First of all, sorry for not posting for two weeks. I had finals and was busy (also I lost my 80 day streak :O). Well, I'll try to start up again by continuing on recurrence relations.

Here is my second post on recurrence relations. You can find part 1 here. For a review problem, see here.

Now, we will continue from last time to try to solve recurrence relations with two more complications:

Some terms are not previous elements of the sequence.

There are repeated roots of the characteristic polynomial.

1: Some terms are not previous elements of the sequence.

The idea for recurrences that satisfy this complication is to remove the term that is not a previous element in the sequence, and then solve as we would before. You can do this by *shifting the index*, which means plugging a different index into the recurrence, and then usually subtracting the two resulting equations.

A sequence \(a_0,a_1,\cdots\) is defined by \(a_0=0\) and \(a_n=2a_{n-1}+1\) for \(n\ge 1\). Find a closed-form expression for \(a_n\).

A recurrence must hold for all possible values of \(n\), so if we change \(n\) to \(n+1\), the recurrence still holds. To shift the index, add 1 (or subtract 1) to each index of the recurrence. We get \[a_{n+1}=2a_n+1\] Subtracting the two equations, the 1's cancel, and we are left with a recurrence as we have had before: \[a_{n+1}-a_n=2a_n-2a_{n-1}\] \[a_{n+1}=3a_n-2a_{n-1}\] The characteristic polynomial is \(x^2-3x+2=(x-2)(x-1)\). Therefore, the closed-form expression can be expressed as \(a_n=c_1(2^n)+c_2\). We only have one initial condition, but need two! Fortunately, the recurrence given only uses one previous term, so we can find that \(a_1=1\). Now, we can solve that \(c_1=1\) and \(c_2=-1\).

Therefore, the closed-form expression is \[a_n=2^n-1\]

This method can also solve recurrences with terms of powers of \(n\). With each shift, the power goes down by one until the term is gone.

A sequence \(a_0,a_1,\cdots\) is defined by \(a_0=0\) and \(a_n=3a_{n-1}+2^n\) for \(n\ge 1\). Find a closed-form expression for \(a_n\).

Similar to last time, we try to eliminate the term that isn't a previous element, which is \(2^n\). Again, we shift the index: \[a_{n+1}=3a_n+2^{n+1}\] Thinking cleverly, we note that \(2^{n+1}-2(2^n)=0\), and so we subtract twice the original recurrence from this new recurrence: \[a_{n+1}-2a_n=3a_n+2^{n+1}-6a_{n-1}-2(2^n)=3a_n-6a_{n-1}\] \[a_{n+1}=5a_n-6a_{n-1}\] This is a recurrence we know how to deal with. The characteristic polynomial is \(x^2-5x+6=(x-3)(x-2)\), so the closed-form expression can be expressed as \(c_1(2^n)+c_2(3^n)\). We can find another initial term using the given recurrence, \(a_1=2\). Solving, we find the closed form is \[a_n=2(3^n)-2(2^n)\]

Now, we see how to solve recurrences given any exponential terms. Shift the index once, then subtract to remove the exponentials.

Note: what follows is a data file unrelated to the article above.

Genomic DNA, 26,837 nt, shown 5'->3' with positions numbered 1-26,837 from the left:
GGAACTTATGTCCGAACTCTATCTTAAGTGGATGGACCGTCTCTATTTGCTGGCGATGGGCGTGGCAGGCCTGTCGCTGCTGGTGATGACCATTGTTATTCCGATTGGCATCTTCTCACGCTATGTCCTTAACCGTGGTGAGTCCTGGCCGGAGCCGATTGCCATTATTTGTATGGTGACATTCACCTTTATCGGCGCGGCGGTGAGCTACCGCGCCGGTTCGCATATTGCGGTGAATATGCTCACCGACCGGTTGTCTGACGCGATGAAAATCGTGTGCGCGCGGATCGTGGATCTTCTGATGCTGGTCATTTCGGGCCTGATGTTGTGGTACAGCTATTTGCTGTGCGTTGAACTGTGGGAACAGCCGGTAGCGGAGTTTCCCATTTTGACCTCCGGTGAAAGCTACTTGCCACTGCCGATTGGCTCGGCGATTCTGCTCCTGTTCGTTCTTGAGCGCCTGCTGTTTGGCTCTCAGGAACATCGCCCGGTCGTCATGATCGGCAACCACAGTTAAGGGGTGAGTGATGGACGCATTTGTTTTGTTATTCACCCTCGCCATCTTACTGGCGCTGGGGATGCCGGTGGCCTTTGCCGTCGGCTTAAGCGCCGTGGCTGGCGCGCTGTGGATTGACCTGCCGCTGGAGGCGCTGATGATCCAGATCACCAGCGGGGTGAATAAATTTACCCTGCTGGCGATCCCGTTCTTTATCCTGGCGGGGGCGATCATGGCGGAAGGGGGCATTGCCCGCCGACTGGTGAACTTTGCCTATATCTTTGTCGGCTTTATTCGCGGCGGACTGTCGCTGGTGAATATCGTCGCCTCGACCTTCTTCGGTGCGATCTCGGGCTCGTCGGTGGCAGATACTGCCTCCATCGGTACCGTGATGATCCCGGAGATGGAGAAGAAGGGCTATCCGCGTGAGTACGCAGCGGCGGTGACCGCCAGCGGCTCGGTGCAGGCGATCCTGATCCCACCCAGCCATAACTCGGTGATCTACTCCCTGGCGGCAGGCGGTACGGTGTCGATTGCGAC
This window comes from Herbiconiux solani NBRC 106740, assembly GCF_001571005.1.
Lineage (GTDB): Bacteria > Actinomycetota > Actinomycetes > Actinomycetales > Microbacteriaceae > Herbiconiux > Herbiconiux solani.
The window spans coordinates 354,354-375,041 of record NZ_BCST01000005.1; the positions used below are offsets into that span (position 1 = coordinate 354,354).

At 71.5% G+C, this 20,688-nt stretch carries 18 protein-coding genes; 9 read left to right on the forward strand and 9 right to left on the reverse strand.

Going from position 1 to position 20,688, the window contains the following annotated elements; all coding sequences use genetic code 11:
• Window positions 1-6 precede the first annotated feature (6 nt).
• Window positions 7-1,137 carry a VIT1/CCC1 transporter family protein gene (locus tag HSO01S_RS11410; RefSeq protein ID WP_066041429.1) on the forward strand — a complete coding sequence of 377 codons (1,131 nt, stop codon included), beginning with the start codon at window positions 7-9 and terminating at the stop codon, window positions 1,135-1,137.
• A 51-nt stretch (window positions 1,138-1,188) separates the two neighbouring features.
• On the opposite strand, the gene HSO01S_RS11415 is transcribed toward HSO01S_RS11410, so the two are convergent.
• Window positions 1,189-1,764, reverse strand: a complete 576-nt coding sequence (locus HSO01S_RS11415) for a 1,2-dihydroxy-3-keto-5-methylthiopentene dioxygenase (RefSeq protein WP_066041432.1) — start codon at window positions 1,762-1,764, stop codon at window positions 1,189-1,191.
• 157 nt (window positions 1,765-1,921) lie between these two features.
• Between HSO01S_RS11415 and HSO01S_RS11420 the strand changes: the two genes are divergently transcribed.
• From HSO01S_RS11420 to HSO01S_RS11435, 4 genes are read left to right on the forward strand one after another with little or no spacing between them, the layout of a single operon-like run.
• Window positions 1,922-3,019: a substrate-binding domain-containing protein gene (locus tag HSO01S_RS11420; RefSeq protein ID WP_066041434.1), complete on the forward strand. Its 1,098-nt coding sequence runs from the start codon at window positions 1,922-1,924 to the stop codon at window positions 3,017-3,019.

2: There are repeated roots of the characteristic polynomial.

If there is a repeated root \(r\) of the characteristic polynomial with multiplicity \(m\), then the closed-form expression will look like \[c_1(r)^n+c_2n(r)^n+c_3n^2r^n+\cdots+c_mn^mr^n\] See here on more why this is so.

A sequence \(a_0,a_1,\cdots\) is defined by \(a_0=1\), \(a_1=6\), and \(a_n=4a_{n-1}-4a_{n-2}\) for \(n\ge 2\). Find a closed-form expression for \(a_n\).

The characteristic polynomial is \(x^2-4x+4=(x-2)^2\). Using our above form, we see that the closed-form expression looks like \(a_n=c_1(2^n)+c_2n(2^n)\). From the initial conditions, \[c_1=1\] \[2c_1+2c_2=6\] so \(c_1=1\) and \(c_2=2\). Thus, the closed-form expression is \(a_n=2^n+2n(2^n)\).

Problems:

- Make up your own recurrences and solve them! (once again!)

I'll post a problem or two soon.

Thanks for reading! This will be my last post on recurrence relations.

## Comments

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TopNewestHey can you please post a way to solve this kind of recurrences ??? @Daniel Chiu

\(a_n=na_{n-1}+a_{n-2}\)

\(a_n=a_{n-1}^2+a_{n-2}\)

\(a_n=a_{n-1}^2+a_{n-2}^2\) – Aditya Raut · 2 years, 11 months ago

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:O... I kind of understood this. It was pretty good dude! Hey, do you know that you're in like 13 different articles in the news... How did you get so good at math? Like seriously!! – Finn Hulse · 2 years, 10 months ago

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You had finals in winter? What? – Tanishq Aggarwal · 2 years, 11 months ago

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If I want to find the recurrence relation for \(n^2+2^n\),should I just reverse the steps or is there an easier way?I think looking at the differences will help. – Rahul Saha · 2 years, 11 months ago

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